"The government of Rome had three main stages from the time of ROme's beginning in 753 B.C. to the fall of the Roman Empire in the fifth century A.D. The first period is known as the regal period, when Rome was governed by a monarchy. This period lasted about 250 years. Next came the Republican era. This was a time of great conflict both within and outside the empire. It was also a time of great social and political development. The last stage in government in the Roman Empire came with imperial rule. This period began when Agustus became Rome's first emperor in 27 B.C." (Politics and Government in Ancient Rome, Gedacht pg. 5)Rome started with Indo-European peoples migrating over the Alps to the warmer climate of the Italian Peninsula. The language of the Indo-Europeans soon became Latin. Around 1000 B.C. Rome only consisted of small villages, located approximately fifteen miles inland along the banks of the Tiber River. The people of the early Roman villages were a rural folk, comprised of farmers, shepherds, etcetera. It is believed that these early Romans were organized in tribes, and even had chiefs and a council of elders. Located north of the Tiber River were the Etruscans, a people whose technologies were quite developed. The Etruscans conquered and took control of the Romans, establishing a king to rule. During the total the time of Etruscan rule over Rome, there were seven Etruscan kings. (Source)
When the Etruscans had taken over Rome, the Romans are believed to had already established the social groups of plebeians and patricians. The plebeians were the common people and the patricians were the 5-10% of the population who were the aristocrats and the wealthy. The classes of Rome, in retrospect of superiority, were based on family name. Because of this Etruscan rule, the Romans derived a great amount of their civilization's practices from the Etruscans. However, the Romans grew tired of the Etruscan kings, and during the reign of the Etruscan king Tarquin in 509 B.C. a group of upperclass Romans revolted and forced Tarquin to leave Rome. As the ruling by kingship was eliminated, Rome became a republic - the Roman Republic. The most powerful patricians became the members of the Senate, with a total of three hundred members. The Senate, during the time of the Roman Republic, was the center of power in government. The Roman Republic was centralized on the Senate and the popular Assemblies. (Source 1, Source 2)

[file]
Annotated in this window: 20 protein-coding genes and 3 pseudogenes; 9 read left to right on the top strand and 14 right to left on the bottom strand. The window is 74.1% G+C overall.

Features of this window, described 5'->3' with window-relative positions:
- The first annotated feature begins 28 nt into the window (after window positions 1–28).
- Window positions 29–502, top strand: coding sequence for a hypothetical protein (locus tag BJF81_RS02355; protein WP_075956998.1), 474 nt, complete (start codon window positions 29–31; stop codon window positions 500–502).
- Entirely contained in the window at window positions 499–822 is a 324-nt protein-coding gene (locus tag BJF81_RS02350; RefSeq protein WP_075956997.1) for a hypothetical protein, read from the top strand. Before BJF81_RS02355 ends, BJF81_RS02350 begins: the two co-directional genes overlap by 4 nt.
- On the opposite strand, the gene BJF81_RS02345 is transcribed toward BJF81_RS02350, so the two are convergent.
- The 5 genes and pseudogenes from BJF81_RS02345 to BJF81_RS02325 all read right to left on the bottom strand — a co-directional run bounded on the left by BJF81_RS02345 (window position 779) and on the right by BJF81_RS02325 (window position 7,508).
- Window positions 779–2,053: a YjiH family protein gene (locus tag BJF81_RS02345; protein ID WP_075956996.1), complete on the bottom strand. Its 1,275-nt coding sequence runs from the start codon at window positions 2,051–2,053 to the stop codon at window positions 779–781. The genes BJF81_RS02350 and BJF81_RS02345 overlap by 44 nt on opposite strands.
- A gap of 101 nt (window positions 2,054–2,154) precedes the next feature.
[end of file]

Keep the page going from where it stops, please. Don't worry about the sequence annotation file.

Although the Romans had a hatred for kings (because of the Etruscan kings), they established two executives in the government, called consuls. The consuls were essentially the leaders of the Senate. The power of the consuls, however, was quite limited; they were the commander-in-chiefs of the army but could not declare war, but their jobs were mainly city management, public finances, and criminal justice. The Roman Republic era was mainly a time of development, as development of written laws was established, more divisions of government (censors, Praetors, etc.), and laws for marriage. Although the republic type government was sufficient for sustaining Rome for sometime, internal conflict lead to the fall of the government. Rome went through series of war along with the inner strife, adding to the fall. (Source 1, Source 2)
After the fall of the Roman Republic the government took an imperialistic turn: dictatorship. The first Emperor of Rome was Caesar Augustus, who restored control and peace in Rome with the Pax Romana. With the Pax Romana established, Rome maintained internal peace for the next two hundred years. During the Era of the Roman Empire much territory, particularly throughout the Mediterranean region. However, after the Pax Romana, the fall of the Roman Empire was immanent. Political and Economic problems contributed to this fall, with leaders taking control and being assassinated constantly; in the following fifty years there were twenty-six leaders. (Source 1, Source 2)
Wells, Colin Michael. The Roman Empire. Fontana Publishing, 1992.
Gedacht, Daniel C. Politics and Government in Ancient Rome. New York: Rosen Publishing Group, 2004.